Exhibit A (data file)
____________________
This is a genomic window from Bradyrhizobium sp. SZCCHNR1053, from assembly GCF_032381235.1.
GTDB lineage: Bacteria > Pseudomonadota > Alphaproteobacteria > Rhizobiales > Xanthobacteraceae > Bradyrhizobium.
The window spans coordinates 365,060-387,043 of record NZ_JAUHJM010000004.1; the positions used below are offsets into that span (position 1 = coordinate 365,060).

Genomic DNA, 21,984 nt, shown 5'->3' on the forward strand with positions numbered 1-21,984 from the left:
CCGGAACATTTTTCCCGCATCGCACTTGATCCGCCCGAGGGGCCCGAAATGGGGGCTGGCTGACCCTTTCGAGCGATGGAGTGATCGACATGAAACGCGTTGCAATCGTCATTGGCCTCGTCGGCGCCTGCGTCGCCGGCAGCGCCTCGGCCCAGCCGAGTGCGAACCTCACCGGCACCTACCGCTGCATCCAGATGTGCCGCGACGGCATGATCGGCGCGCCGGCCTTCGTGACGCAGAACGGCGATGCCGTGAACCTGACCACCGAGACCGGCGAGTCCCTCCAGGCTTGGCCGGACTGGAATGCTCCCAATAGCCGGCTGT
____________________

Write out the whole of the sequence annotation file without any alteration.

This is a genomic window from Bradyrhizobium sp. SZCCHNR1053, from assembly GCF_032381235.1.
GTDB lineage: Bacteria > Pseudomonadota > Alphaproteobacteria > Rhizobiales > Xanthobacteraceae > Bradyrhizobium.
The window spans coordinates 365,060-387,043 of record NZ_JAUHJM010000004.1; the positions used below are offsets into that span (position 1 = coordinate 365,060).

Genomic DNA, 21,984 nt, shown 5'->3' on the forward strand with positions numbered 1-21,984 from the left:
CCGGAACATTTTTCCCGCATCGCACTTGATCCGCCCGAGGGGCCCGAAATGGGGGCTGGCTGACCCTTTCGAGCGATGGAGTGATCGACATGAAACGCGTTGCAATCGTCATTGGCCTCGTCGGCGCCTGCGTCGCCGGCAGCGCCTCGGCCCAGCCGAGTGCGAACCTCACCGGCACCTACCGCTGCATCCAGATGTGCCGCGACGGCATGATCGGCGCGCCGGCCTTCGTGACGCAGAACGGCGATGCCGTGAACCTGACCACCGAGACCGGCGAGTCCCTCCAGGCTTGGCCGGACTGGAATGCTCCCAATAGCCGGCTGT